B1G Top 30 for ’13: #19 Jordan Keur, Michigan State

KeurPlayer: Jordan Keur

Class: Senior

Position: Outfielder

2012 slash: .353/.432/.421

Honors: 2012 First-team All-Big Ten

Imagine it were January 2012 and one were to say a Michigan State Spartan would bat a team-leading .353 on his way to receiving first-team all-conference honors. That statement would be far from outlandish, if not almost expected. The Spartans were entering the season with two juniors, Torsten Boss and Ryan Jones, that were receiving serious draft attention and coming off of first-team all-conference 2011 seasons.

Boss and Jones would respectively be drafted in eighth and 13th rounds as the third and second basemen received third and second team All-Big Ten honors. It would be classmate Jordan Keur that led the Green and White in hitting as he was named one of the Big Ten’s top three outfielders in receiving first-team honors.

Now as Boss and Jones move on to the professional ranks, Keur will not have the luxury of sneaking up on teams. In fact, the Michigan State captain will be expected to lead his club as the Spartans enjoy success not seen in the last 30 seasons. As one of the region’s rising programs, Coach Jake Boss will rely on the talent and experience Keur brings as he enters the 2013 season a career .311 batter in 149 collegiate games.

From Hudsonville, Michigan, a community outside of Lake Michigan bordering Holland, the 2009 Michigan High School Baseball Coaches Association Dream Team selection has developed into the standout player his prep accolades suggested.

Appearing in 34 games, earning 12 starts as a true freshman, Keur batted an even .300, collecting 18 hits in 60 at-bats. With two doubles, a home run, three walks and six each in strikeouts and plunkings, Keur slugged .383 and reached base at a .391 pace. Though in limited opportunities, the showings were enough to believe Keur possessed capabilities that would make him one of the Big Ten’s better outfielders at the plate.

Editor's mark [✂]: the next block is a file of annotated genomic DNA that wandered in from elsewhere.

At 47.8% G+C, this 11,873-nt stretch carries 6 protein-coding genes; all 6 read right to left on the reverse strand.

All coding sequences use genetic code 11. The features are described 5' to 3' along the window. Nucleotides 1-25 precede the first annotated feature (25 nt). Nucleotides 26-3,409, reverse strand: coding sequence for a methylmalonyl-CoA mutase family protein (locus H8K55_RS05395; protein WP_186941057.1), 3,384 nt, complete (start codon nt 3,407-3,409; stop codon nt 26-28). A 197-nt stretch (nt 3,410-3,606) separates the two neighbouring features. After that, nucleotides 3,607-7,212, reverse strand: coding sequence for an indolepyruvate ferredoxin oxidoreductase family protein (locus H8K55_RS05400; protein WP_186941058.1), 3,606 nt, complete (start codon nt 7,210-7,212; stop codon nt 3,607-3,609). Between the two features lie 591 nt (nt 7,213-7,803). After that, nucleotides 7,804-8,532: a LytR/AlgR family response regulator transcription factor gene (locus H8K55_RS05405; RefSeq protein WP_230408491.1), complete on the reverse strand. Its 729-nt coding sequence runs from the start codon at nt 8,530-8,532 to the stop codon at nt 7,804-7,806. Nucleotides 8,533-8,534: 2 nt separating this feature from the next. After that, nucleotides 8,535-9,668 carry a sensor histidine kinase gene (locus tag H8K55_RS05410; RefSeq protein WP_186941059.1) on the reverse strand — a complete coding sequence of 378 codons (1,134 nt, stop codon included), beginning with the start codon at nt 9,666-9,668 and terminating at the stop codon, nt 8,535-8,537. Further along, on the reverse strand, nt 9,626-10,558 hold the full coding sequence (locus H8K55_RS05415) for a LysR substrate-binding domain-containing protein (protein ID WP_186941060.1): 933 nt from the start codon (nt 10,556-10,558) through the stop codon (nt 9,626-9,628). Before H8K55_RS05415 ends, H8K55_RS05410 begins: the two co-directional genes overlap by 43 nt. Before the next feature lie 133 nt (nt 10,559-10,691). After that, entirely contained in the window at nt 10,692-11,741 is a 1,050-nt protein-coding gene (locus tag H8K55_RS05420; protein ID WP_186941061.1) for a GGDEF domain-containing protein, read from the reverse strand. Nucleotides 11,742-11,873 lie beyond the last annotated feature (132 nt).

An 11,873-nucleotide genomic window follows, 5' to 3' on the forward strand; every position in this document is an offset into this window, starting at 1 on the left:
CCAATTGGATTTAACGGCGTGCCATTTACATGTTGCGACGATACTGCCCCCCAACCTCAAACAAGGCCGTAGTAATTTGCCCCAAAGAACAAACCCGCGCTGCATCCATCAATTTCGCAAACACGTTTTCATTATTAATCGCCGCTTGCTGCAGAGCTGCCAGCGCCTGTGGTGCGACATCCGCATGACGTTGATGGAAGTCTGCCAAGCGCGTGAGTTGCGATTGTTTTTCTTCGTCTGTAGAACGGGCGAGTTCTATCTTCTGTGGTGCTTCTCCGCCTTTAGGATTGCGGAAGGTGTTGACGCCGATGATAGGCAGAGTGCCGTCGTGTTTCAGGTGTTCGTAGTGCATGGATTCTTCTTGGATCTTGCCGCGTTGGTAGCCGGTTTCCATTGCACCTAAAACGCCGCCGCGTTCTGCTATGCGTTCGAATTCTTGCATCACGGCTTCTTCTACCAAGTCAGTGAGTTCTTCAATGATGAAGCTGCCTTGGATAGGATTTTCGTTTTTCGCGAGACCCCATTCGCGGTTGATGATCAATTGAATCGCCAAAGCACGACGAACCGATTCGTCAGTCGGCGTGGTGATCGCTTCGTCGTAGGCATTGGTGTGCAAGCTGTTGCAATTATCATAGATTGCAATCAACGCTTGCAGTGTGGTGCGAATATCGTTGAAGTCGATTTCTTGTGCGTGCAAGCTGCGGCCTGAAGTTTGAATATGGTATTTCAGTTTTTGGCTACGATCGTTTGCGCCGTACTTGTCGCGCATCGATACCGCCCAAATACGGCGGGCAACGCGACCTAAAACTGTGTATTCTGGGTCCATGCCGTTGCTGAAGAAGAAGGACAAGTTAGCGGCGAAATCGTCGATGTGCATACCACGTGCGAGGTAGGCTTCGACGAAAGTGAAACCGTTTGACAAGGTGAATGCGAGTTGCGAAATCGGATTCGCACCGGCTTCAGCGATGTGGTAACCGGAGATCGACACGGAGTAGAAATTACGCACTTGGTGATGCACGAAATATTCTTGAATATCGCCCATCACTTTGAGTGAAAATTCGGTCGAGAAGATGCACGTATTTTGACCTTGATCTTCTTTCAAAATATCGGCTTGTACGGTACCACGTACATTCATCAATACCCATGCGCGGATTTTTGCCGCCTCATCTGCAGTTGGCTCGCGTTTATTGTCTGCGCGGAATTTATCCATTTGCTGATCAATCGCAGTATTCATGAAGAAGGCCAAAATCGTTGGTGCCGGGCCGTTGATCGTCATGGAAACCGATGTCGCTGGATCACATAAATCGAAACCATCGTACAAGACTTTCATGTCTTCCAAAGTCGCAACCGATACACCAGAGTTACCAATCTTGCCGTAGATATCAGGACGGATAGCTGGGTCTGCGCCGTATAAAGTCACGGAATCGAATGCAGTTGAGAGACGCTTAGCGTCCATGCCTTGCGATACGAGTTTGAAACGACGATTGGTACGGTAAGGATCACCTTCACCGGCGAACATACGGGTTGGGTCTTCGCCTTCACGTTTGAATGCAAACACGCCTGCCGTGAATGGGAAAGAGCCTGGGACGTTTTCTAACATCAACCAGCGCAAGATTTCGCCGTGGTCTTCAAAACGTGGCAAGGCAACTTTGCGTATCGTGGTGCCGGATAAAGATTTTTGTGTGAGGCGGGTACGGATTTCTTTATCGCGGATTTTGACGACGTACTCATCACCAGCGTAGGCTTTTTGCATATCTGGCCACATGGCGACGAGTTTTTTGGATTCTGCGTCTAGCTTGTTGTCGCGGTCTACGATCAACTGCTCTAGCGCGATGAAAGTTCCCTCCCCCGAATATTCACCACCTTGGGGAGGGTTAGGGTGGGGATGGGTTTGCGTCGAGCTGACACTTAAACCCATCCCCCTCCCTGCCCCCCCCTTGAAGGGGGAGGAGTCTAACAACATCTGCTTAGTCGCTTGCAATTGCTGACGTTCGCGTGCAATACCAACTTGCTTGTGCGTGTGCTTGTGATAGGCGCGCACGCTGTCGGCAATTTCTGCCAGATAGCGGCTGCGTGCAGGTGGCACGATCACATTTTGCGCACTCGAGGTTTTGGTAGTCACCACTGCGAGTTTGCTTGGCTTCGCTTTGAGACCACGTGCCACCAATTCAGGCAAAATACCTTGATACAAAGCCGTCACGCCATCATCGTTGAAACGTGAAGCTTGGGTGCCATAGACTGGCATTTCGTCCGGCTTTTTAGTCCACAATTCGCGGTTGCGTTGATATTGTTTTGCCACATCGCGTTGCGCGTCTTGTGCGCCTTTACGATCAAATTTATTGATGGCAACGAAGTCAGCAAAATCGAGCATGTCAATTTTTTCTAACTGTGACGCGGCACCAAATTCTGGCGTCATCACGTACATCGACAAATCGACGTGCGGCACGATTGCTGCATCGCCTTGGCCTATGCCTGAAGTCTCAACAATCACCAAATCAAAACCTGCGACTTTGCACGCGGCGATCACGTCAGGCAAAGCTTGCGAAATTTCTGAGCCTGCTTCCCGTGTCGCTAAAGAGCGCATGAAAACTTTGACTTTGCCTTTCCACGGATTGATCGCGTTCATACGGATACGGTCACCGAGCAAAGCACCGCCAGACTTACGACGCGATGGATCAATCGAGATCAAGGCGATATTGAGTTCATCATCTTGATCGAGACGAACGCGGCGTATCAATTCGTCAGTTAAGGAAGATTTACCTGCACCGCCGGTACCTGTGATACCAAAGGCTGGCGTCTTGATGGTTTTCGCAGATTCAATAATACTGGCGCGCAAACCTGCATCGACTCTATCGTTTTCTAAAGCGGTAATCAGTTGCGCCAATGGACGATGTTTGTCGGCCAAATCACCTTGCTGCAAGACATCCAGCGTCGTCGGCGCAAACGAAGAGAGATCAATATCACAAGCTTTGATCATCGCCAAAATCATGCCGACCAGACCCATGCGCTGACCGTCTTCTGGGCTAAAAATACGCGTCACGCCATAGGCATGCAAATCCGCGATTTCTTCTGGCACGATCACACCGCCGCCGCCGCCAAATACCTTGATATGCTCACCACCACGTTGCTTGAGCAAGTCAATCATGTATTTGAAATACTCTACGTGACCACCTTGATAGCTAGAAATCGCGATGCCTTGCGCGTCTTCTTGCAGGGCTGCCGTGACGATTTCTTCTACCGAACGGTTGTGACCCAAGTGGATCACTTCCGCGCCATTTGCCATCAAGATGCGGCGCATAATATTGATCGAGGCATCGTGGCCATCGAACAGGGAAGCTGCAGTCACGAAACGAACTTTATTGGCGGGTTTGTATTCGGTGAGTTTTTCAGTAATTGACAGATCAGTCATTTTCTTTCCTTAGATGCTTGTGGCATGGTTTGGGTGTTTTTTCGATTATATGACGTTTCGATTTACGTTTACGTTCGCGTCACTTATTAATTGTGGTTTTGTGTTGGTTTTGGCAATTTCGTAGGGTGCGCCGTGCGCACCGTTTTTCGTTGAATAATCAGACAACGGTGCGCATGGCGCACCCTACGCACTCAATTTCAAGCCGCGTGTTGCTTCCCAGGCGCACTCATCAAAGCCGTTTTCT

As a regular in the Michigan State lineup, Keur would appear in 55 games as a sophomore, all but two by way of start. As Michigan State claimed its first Big Ten championship since 1979, Keur nicley provided a supporting role. A line of .260/.313/.316 was carried at the plate, not awe-inspiring, but Keur did what he team needed him, evident by his 13 sacrifice bunts, the second most in the Big Ten.

Keur’s superficial numbers could have also been impacted by a bit of bad luck. Where for Big Ten players the average on balls in play tends to hover between .310 and .330, Keur’s was .279. Compared to the conference, balls that were put in play by Keur were turned into outs at an irregular rate. If one looked at his 2010 BABIP of .320, the .300 average it yielded was likely a more true indicator of ability.

If the ball didn’t bounce Keur’s way in 2011, it did in 2012 as he helped guide the Spartans to the Palo Alto Regional, its first apperance in the NCAA Tournament in 33 seasons.

On his way to receiving Big Ten first-team honors, Keur’s junior average was .353 on the strength of 89 hits, the second most in the conference. In stark contrast to his sophomore season, a BABIP of .385 likely carried Keur’s average a tick higher than what it should have been. But the 2012 campaign brought the 5’11, 185 right-handed hitters career average to .311, alongside a career BABIP of .336 which fits in the expected range of a Big Ten player. While there are things Keur cannot control, Keur showed a better eye in 2012 as he drew 29 base-on-balls against 26 strikeouts, in 2011 he struck out twice as many times as walked, 16, 8.

Along with better command of the strikezone, Keur showed a bit of the pop that was expected to come following his freshman season. With 14 doubles and a home run, Keur slugged .414 as he drove in 34 runs and scored 47. Atop the Michigan State batting order, Keur posted the Big Ten’s fifth best on-base percentage at .432.

As he returned to form, the only shortcoming in Keur’s game would be on the base paths, in 18 stolen base attempts Keur was successful in only 50% of his attempts, a decline in his 6-for-10 2011 effort. There would be no shortcoming in the field as Keur utilized his speed to track down 110 balls and turn them into outs, committing just one error in 115 chances.

The 2012 season saw Keur’s complete game on display, and for it he was rewarded with an all-conference selection. Michigan State will need more of that if they are to maintain the rate of success that has seen the program win nearly 36 games a season during Keur’s career. And they should as Keur solidified himself as one of the Big Ten’s top outfielders.

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